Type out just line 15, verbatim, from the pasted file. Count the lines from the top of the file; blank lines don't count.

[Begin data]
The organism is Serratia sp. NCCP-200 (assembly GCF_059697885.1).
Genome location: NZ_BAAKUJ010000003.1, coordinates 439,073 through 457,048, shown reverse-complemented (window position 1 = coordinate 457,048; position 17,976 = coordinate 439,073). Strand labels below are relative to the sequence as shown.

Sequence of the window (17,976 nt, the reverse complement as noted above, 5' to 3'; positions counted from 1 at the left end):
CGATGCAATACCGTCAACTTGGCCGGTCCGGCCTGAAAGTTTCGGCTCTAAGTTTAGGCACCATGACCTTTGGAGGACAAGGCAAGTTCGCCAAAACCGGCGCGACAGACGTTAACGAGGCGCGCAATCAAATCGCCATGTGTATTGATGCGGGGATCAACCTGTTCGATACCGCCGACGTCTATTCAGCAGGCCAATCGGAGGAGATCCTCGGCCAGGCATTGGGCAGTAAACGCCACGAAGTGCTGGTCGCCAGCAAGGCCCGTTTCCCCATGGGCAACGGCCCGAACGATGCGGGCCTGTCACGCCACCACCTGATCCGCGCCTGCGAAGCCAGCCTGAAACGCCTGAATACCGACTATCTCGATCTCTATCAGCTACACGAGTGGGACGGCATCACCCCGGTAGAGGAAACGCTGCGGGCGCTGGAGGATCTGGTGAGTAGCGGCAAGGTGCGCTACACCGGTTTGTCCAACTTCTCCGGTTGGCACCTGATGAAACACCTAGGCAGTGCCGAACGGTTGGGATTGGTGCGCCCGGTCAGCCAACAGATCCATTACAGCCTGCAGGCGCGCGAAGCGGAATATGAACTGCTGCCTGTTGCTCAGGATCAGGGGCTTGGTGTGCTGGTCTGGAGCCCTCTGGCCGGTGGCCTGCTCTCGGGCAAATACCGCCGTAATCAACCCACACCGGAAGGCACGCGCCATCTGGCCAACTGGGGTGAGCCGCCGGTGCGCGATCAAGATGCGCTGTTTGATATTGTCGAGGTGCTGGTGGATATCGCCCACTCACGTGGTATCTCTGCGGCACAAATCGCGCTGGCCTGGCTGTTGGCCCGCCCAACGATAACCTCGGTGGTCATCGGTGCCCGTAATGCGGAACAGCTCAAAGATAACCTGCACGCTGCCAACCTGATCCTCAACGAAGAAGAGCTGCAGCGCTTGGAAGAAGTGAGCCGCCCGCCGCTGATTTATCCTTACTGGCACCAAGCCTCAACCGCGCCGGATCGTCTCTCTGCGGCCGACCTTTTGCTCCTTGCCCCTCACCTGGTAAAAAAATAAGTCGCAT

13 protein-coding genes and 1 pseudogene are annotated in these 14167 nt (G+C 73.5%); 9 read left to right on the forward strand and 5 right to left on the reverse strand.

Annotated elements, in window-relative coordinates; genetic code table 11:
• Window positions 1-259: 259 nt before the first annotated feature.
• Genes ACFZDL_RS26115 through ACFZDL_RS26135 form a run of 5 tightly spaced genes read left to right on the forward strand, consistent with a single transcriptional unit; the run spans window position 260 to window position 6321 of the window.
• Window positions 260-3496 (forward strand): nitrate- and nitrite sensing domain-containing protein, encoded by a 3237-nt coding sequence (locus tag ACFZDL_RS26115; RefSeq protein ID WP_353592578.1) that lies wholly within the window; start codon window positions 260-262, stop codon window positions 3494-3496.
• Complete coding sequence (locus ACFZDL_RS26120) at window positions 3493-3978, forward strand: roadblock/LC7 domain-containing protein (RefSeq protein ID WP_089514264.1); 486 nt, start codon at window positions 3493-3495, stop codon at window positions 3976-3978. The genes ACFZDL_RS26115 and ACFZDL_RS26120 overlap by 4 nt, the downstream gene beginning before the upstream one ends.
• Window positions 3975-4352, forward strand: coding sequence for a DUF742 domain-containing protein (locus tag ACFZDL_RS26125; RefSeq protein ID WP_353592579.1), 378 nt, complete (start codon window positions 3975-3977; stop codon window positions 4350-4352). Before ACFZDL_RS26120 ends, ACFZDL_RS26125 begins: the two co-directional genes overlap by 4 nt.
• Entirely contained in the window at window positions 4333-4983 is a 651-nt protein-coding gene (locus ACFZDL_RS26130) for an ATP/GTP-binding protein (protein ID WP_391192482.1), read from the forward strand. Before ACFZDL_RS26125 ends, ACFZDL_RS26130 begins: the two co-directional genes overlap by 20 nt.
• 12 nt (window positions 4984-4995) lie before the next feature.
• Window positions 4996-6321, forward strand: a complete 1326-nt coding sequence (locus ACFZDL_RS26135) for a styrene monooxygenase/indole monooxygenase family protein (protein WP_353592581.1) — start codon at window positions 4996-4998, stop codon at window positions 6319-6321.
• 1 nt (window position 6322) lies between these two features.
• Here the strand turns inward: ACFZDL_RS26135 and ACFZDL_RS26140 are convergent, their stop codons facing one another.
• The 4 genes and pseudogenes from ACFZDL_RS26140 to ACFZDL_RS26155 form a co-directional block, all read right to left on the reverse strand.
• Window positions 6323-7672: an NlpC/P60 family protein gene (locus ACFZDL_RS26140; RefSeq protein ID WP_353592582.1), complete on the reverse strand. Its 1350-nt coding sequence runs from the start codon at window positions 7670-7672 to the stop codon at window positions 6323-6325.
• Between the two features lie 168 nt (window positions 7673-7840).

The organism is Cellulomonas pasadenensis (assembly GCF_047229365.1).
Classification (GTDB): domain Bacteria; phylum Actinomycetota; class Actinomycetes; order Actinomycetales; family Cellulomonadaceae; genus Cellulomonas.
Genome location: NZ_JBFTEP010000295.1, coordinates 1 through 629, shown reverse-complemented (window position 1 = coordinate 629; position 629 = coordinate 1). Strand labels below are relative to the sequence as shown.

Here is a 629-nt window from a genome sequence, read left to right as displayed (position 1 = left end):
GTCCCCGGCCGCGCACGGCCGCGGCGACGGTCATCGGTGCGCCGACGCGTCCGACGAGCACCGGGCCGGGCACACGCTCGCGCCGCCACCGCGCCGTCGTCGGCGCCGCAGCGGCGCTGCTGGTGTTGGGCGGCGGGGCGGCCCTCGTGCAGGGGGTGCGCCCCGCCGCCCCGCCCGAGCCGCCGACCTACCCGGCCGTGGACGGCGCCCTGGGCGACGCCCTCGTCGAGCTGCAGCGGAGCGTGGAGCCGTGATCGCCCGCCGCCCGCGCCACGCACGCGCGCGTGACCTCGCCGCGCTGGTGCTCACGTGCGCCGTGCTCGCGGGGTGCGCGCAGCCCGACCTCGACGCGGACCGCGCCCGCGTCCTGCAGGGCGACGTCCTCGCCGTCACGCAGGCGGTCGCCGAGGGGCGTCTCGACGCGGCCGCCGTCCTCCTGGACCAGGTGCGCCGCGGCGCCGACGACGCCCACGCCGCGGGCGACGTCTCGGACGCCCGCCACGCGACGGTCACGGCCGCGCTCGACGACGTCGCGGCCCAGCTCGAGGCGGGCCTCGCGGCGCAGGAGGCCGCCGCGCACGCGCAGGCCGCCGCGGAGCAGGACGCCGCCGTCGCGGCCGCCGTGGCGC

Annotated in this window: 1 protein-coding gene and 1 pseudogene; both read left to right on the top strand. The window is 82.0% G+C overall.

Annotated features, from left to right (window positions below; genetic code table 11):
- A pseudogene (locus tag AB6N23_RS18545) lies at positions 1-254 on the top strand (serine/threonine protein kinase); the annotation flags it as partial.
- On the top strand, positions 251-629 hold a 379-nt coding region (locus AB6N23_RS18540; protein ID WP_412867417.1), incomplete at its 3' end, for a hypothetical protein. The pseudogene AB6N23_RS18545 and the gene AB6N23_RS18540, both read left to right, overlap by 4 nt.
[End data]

• 1 nt (window position 6322) lies between these two features.